Recent Texas Cases of Interest to Cities

Note:  Included cases are from October 11, 2013 through November 10, 2013.

Eminent Domain:  City of Laredo v. Montano, No. 12-0274, 2013 WL 5763179 (Tex. Oct. 25, 2013). This is an eminent domain case involving the appeal of a jury determination that the city’s condemnation of certain property was not for a “public use” and an award for attorney’s fees and expenses to the property.  This case is primarily about the attorney’s fee portion of the award.  The city appealed the award, complaining about deficiencies in the property owner’s attorney’s fees proof.  The Texas Supreme Court determined deficiencies existed, reversed the award, and remanded.

In December 2004, the city decided it needed the Montano’s property to widen a street and build a pedestrian plaza. The Montanos alleged no public purpose existed, but rather was merely intended to benefit El Portal Center, a private entity operating a nearby shopping center.  The case was tried to a jury who agreed with the Montanos that the city had no authorized public use.  The trial court rendered judgment on the jury verdict, awarding the Montanos $446,000 in attorney’s fees. The trial court awarded the fees in a lump sum, but the court of appeals divided the sums based on the representation of the three Montano attorneys.  However, the lead attorney testified he did not keep time records in the case.  Moreover, he apparently did not have a firm idea about what the Montanos owed him for his work before his testimony at trial (which he admitted was his first condemnation case).  The city complains that the evidence of attorney’s fees is insufficient because two of the three attorneys failed to produce time records, billing statements, or even a client agreement to substantiate their fee requests.  The court held that a Lodestar calculation requires certain basic proof, including itemizing specific tasks, the time required for those tasks, and the rate charged by the person performing the work.  It does not have to be in the form of itemized billing records, but must meet certain standards.  For two of the three attorneys (the lower amounts) sufficient time records and/or testimony was provided.  The court provided some guidance as to how an attorney may enable proper fees without providing billing records, so that is something defense attorney’s need to watch out for.  However, the court was pretty clear that the lead attorney failed entirely to establish an entitlement to fees.  The fee award entitlement does not vanish; it merely was sent back down to the trial court with some guidance on how such fees must be proven.*

Tort Claims Act:  City of Laredo v. Limon, No. 04-12-00616-CV, 2013 WL 5948129 (Tex. App.—San Antonio Nov. 6, 2013).  In this Texas Tort Claims Act automobile accident case, the City of Laredo appeals a trial verdict where a treating physician was permitted to testify as to causation and to the sufficiency of the evidence.  The San Antonio Court of Appeals disagreed with the city and affirmed the judgment. This case is mainly of interest to litigators. Limon’s pretrial disclosures identified the doctor as a medical expert and one who would testify as to the injuries. It did not specifically list expected testimony of causation. However, the court noted nearly every page of the doctor’s records note the accident, the lack of symptoms prior to the accident, the progression of the symptoms subsequent to the accident, and the degree of relief achieved with various treatments. The records, viewed in their entirety, provide enough information for a reasonable person to conclude the doctor would testify that Limon’s medical condition resulted from the automobile accident. The testimony and evidence were sufficient to support the verdict so the court affirmed the judgment.*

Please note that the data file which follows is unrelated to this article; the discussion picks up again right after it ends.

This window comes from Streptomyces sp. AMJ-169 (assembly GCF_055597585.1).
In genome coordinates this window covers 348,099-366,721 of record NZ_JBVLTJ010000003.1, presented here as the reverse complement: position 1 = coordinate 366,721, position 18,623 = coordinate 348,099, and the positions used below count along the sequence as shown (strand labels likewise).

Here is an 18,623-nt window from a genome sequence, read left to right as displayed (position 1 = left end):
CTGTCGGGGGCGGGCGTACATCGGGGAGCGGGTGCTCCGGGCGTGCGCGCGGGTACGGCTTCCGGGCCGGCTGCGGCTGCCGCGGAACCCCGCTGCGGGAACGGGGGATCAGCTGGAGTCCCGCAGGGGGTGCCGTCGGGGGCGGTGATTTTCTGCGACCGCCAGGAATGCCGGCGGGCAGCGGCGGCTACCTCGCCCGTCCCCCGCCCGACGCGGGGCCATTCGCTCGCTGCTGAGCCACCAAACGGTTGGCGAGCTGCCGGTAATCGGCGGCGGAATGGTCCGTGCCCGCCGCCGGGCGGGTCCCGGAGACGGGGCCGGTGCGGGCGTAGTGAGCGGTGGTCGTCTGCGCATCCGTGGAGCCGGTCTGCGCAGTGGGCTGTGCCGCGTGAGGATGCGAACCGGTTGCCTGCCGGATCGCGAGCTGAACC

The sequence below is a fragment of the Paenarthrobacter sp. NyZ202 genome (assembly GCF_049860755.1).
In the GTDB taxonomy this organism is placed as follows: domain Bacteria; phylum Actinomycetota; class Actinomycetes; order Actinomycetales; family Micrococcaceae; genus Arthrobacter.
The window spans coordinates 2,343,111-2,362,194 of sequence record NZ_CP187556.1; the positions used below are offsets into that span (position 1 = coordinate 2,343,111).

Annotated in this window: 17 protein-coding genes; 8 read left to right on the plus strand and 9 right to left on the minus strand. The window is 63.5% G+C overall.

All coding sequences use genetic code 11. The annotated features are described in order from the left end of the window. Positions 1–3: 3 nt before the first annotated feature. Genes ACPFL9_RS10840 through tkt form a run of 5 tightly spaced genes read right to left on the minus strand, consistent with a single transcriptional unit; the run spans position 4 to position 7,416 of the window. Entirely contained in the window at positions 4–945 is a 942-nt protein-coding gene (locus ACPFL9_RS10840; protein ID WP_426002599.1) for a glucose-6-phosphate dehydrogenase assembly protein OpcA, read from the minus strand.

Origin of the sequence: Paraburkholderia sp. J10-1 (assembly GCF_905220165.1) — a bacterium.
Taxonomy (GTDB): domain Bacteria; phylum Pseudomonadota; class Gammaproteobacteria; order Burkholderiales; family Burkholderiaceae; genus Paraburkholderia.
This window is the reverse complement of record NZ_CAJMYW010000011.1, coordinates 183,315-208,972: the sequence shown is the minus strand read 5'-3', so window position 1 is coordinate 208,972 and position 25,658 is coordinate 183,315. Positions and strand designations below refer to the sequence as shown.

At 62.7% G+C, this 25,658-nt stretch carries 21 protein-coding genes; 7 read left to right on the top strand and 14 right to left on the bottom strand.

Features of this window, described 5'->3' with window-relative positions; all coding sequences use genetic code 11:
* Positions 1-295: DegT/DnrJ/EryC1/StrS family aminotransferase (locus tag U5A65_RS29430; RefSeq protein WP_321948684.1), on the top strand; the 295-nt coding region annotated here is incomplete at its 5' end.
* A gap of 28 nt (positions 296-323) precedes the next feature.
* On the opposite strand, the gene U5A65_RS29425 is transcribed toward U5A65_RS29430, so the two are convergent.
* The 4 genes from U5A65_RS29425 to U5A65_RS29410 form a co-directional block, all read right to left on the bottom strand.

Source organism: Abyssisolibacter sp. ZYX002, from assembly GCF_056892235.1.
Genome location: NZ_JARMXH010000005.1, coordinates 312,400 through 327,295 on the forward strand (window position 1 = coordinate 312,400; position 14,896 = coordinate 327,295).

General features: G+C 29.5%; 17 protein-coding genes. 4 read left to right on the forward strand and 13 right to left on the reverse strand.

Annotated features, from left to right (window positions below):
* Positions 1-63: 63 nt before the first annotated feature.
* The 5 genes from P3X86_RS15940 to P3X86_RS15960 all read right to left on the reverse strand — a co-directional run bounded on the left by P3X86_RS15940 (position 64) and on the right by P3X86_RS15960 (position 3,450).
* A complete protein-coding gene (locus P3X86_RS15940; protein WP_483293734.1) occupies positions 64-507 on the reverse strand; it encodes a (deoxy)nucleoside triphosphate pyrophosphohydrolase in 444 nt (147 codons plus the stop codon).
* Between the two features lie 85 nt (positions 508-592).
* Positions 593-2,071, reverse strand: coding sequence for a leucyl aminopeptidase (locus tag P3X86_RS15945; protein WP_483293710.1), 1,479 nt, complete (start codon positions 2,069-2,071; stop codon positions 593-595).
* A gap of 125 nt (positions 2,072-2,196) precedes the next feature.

Employment Retaliation:  San Antonio Water Sys. v. Nicholas, No. 04-12-00442-CV, 2013 WL 5730592 (Tex. App.—San Antonio Oct. 23, 2013).  In this employment retaliation case, Debra Nicholas claimed she was terminated and then not considered for reemployment after she opposed certain discriminatory practices.  A jury returned a verdict (over $750,000) for Nicholas, and the San Antonio Water System (SAWS) appealed.  The Fourth Court of Appeals affirmed the jury verdict in this 34-page opinion. SAWS argued Nicholas failed to establish a “but for” causal link and for insufficiency of the evidence. Nicholas argued her prima facie case of retaliation creates a “legally mandatory inference of discrimination” that prevails unless SAWS produces a legally sufficient reason for her discharge. Nicholas argued that because SAWS provided only a generalized reason for her discharge—that her position was eliminated due to a company reorganization—it failed to rebut the presumption and, thus, the burden never shifted to her to show pretext or falsity.  The court disagreed with Nicholas’ reasoning (thank goodness) but affirmed on other grounds. Instead of adopting Nicholas’ reasoning, the court cited precedent that when a case has been fully tried on the merits, the adequacy of a party’s showing at any particular stage of the McDonnell Douglas ritual is unimportant. The only analysis is to inquire whether the evidence is sufficient to support the jury’s ultimate finding.  Here, Nicholas need only show that she subjectively (that is, in good faith) believed her employer was engaged in unlawful employment practices, and her belief was objectively reasonable in light of the facts and record presented.  After going through the factual information presented to the jury, including a lengthy discussion of the 3-year lapse in time between protected activity and adverse action, the court determined the evidence was legally and factually sufficient to support the judgment.  SAWS also challenged the judgment based on the trial court’s refusal to cap damages at $300,000 (statutory cap based on number of employees).  Nicholas argued front pay was equitable and therefore not subject to the cap.  The Fourth Court agreed reasoning that because front pay is an alternative to reinstatement, it is equitable in nature and not subject to the cap. As a result, the judgment is affirmed.*